According to a recent study from the Journal of Patient Safety, about 30% of malpractice claims related to electronic health records (EHR) involve medication errors. The research clearly showed that there were adverse effects to using electronic record-keeping at all types of health care practices in New Jersey and other states. However, most cases of malpractice occurred in an ambulatory setting, and the majority of these errors were due to user mistakes, not systematic issues.
According to researchers, a wide range of user errors contributed to the medical malpractice incidents. Many clinicians lacked the proper training to use the EHR system properly, so they made mistakes when inputting or retrieving data. In other cases, providers ignored crucial alerts provided by the system. Some clinicians also failed to notice test results.
When a problem occurred with EHR technology itself, it was usually a result of its design. In one case, a doctor was not able to locate a patient's radiology results. This delayed the diagnosis of lung cancer. Severe patient harm was involved in more than 80% of EHR-related malpractice claims. Researchers stated that health care providers can reduce these incidents by paying close attention to claims and finding solutions to their causes.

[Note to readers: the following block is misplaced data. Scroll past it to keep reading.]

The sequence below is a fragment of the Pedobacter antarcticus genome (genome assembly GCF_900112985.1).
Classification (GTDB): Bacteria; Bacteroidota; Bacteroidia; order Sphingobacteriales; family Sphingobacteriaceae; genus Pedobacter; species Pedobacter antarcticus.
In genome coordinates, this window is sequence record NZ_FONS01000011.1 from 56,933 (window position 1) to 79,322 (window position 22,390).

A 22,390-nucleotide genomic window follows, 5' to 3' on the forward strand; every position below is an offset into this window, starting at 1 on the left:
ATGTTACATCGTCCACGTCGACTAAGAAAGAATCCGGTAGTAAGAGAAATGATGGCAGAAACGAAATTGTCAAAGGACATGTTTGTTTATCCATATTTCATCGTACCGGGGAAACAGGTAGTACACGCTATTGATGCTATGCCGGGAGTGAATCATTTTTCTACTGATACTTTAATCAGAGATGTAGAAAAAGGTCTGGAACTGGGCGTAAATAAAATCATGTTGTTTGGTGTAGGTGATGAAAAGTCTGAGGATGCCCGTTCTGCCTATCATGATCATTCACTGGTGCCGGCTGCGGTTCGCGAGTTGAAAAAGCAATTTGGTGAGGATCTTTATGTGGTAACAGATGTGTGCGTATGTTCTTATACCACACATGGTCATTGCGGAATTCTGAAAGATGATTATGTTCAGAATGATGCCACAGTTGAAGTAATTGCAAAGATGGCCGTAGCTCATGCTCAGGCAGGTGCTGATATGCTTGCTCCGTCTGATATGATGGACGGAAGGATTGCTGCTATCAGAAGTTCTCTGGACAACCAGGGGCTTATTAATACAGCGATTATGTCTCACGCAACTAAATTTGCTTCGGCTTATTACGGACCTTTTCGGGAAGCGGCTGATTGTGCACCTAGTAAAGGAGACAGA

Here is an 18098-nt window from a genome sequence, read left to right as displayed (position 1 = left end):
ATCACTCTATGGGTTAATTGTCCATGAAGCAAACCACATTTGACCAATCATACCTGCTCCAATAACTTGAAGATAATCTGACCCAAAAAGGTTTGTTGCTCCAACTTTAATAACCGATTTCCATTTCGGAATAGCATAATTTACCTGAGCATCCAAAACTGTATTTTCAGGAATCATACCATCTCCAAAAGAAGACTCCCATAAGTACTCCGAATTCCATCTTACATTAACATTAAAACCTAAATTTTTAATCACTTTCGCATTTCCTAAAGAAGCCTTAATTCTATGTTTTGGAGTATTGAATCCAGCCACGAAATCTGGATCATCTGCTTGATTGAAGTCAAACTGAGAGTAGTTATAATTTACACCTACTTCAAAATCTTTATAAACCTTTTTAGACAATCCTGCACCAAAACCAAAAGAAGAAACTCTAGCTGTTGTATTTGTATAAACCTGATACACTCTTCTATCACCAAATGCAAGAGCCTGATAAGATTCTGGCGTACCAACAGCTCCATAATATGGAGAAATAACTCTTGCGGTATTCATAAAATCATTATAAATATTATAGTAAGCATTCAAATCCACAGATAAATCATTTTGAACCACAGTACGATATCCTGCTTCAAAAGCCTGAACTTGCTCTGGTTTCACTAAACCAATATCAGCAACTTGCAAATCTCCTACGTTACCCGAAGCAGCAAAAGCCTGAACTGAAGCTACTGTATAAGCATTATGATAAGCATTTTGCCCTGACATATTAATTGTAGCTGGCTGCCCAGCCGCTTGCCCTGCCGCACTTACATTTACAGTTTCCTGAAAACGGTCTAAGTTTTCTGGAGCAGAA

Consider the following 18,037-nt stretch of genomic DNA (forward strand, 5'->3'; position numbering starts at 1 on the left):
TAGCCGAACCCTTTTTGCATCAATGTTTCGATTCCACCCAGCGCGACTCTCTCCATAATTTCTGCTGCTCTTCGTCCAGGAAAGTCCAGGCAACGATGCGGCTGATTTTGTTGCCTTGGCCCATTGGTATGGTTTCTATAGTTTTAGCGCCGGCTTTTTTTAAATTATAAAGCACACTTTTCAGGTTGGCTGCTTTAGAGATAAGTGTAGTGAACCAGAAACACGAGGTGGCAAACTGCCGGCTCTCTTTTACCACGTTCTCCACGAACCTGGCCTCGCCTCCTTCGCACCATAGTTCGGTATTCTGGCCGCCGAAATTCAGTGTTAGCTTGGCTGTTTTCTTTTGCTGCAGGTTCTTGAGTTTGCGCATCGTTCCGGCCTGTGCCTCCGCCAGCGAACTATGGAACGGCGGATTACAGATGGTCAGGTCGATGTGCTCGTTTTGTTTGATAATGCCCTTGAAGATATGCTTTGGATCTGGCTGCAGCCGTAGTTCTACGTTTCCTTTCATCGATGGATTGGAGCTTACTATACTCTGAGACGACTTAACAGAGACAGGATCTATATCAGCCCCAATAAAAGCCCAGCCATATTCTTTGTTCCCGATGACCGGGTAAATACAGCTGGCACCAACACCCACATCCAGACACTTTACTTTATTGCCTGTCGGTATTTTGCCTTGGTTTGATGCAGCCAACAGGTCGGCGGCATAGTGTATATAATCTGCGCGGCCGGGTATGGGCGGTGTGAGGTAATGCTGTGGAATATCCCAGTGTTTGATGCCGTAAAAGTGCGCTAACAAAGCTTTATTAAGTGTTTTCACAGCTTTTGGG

Victims of medical malpractice resulting from EHR errors can seek compensation for their pain and suffering. An attorney can evaluate the circumstances of a malpractice incident and recommend a legal course of action. In some cases, a provider's malpractice insurance will pay for damages, but it may be necessary to pursue other remedies if that option isn't available. This may include filing a lawsuit and going to trial.